Wall Street Journal reports on David Lynch's latest "Billionaires for TM" event: The November 29 Wall Street Journal reported, without the tiniest bit of criticism or skepticism, on the latest David Lynch Foundation gala, this time to be held at the Metropolitan Museum of Art on December 13. Names liberally dropped in the evidently slightly-rewritten DLF press release included George Lucas (reported net worth: $3 billion), Clint Eastwood (worth $400 million), and Martin Scorsese (worth a mere $40 million).
This time, the DLF's gimmick and targeted population are "to help 10,000 veterans overcome Post-Traumatic Stress Disorder and other war-related illnesses." As with most of the claims for Transcendental Meditation made by its promoters, a small amount of inconclusive and/or preliminary scientific research, largely created and/or financed by those same promoters, exists to support these claims of benefit to a particular population - a tiny bit that amounts to nothing compared to almost any other generally accepted therapy or treatment.
In fact, it's been proposed that prolonged "cult involvement" similar to that which long-term participants in the Transcendental Meditation program and the organizations that promote it have experienced may induce its own form of trauma.
The second "Change Begins Within" event on December 13, like the last one, will feature a short list of celebrities; some, like Lynch, have been involved with TM for decades, while others are clearly newcomers. Notable among the new names is TV talk-show host Dr. Mehmet Oz, a cardiac surgeon whose embrace of pseudoscience and woo has been the subject of online commentary by prominent science bloggers.
Also on that celeb list is Katy Perry, née Hudson, a pastor's daughter and former Christian recording artist who married event co-host and comedic meditator, Russell Brand, in October. Their lavish wedding in Ranthambhore National Park, India, officiated by a Christian pastor, was widely mis-reported as having been a traditional Hindu ceremony. Sounds to me like, in the same way I've noticed that TM can be considered a piece of Indian or Hindu culture taken completely out of context, many of these cultural elements are available off-the-shelf to dress up your life, for a not-so-small price.
Remembering John Lennon: Today marks the thirtieth anniversary of John Lennon's death. Among the many tributes and retrospectives published today is this one, from Radio Netherlands Worldwide, exploring the Beatles' time in India and how Lennon was influenced by Indian music and culture.
- ‘Take me to your heart’ – how John Lennon fell for India - Johan van Slooten, Radio Netherlands Worldwide, 8 December 2010
Chicago Tribune's Living Section features Fairfield, Iowa: Tribune reporter Josh Noel pays Fairfield a visit; his travelogue has the usual interesting-things-around-town elements, followed by some time at The Raj, the TM organization's ayurvedic spa, for a round of shirodhara. Noel warns that staying at "the heart of the TM action" can be boring - "there's nothing else to do there."
- The Iowa aura: In Fairfield, you can't help picking up the maharishi vibes - Josh Noel, Chicago Tribune, December 3, 2010
What If They'd Copyrighted the Mantras? - The New York Times reports on the growing debate over the relationship between yoga and traditional Hinduism. The "Take Back Yoga" campaign by the Hindu American Foundation is the main focus of the article. Transcendental Meditation, of course, has its own relationship with the religious, cultural and spiritual traditions of India - whether I call them "Hindu" or "Vedic" (the preferred term of TM promoters) is irrelevant. Reading this, I wonder what would have happened had the TM movement's organizers attempted to copyright the mantras and other core elements of the program that remained in the public domain - the backlash might have been interesting to watch. The organization's trademarking of all sorts of terminology - like the word "sidhi," a misspelling of the usual translation - may already be a source of friction.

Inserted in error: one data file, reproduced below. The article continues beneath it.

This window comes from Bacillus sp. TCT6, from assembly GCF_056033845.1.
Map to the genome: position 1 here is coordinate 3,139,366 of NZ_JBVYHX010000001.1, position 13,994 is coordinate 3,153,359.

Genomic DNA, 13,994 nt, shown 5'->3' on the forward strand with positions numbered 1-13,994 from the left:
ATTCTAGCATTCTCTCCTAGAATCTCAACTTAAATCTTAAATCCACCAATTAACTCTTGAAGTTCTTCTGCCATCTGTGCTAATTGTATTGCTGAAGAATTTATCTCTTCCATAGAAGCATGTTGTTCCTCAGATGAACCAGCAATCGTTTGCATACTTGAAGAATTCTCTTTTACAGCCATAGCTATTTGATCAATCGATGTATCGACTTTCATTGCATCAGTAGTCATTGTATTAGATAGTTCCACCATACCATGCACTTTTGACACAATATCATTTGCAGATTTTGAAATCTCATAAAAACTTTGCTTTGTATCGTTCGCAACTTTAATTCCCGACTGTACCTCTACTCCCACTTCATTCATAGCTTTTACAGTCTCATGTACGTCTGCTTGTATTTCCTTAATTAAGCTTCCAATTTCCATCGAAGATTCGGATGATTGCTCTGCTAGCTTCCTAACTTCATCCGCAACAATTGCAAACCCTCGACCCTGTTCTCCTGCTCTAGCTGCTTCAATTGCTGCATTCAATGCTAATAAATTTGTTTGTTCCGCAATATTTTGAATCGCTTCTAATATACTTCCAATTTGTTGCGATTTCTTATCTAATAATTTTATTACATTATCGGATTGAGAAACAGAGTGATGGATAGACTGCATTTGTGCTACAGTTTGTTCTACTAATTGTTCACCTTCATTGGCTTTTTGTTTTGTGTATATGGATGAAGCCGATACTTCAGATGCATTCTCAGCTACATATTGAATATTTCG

- Hindu Group Stirs a Debate Over Yoga’s Soul - Paul Vitello, The New York Times, November 27, 2010
Briefly: Natural Law Party veterans are still out there railing against GMO crops - this time, on the Dr. Oz show... In 1994, "Russian officials in the immediate post-Soviet era were not too choosy about what ideas they were seen to be giving their backing to," including the TMO's silly notions of "invincible defense" ... "The Hindu Young World Painting Competition" was held at one of the schools of the TM affiliated chain in India, Maharishi Vidya Mandir... this mismash of TM and Buddhist practice, including the vague, unsupported claim that group practice of (not even TM-branded!) meditation has a magic effect on bystanders, may be disrupting the peace of some purist in the TM organization right about now.
Here at the TM-Free Blog: John Knapp, founder, in January 2007, of the TM-Free Blog, has stepped down as blog coordinator and contributor. John will continue to comment here as his time allows. We're all going to miss John around here, and we thank him for having created and guided this unique resource of "independent, skeptical & critical views" - and a source of help and healing for many - through the years.
Recent topics here on the Blog have included news of an upcoming San Francisco showing of David Sieveking's acclaimed documentary, "David Wants to Fly," its DVD release in Europe, and Laurie's account of instruction in one of the Transcendental Meditation "advanced techniques."
From the Archives: Going back to the start of the first year of the TM-Free Blog (2007)...
TM-Free News Brief, 8 December 2010. Published irregularly here on Wednesdays by Mike Doughney, who's solely responsible for its content unless otherwise noted.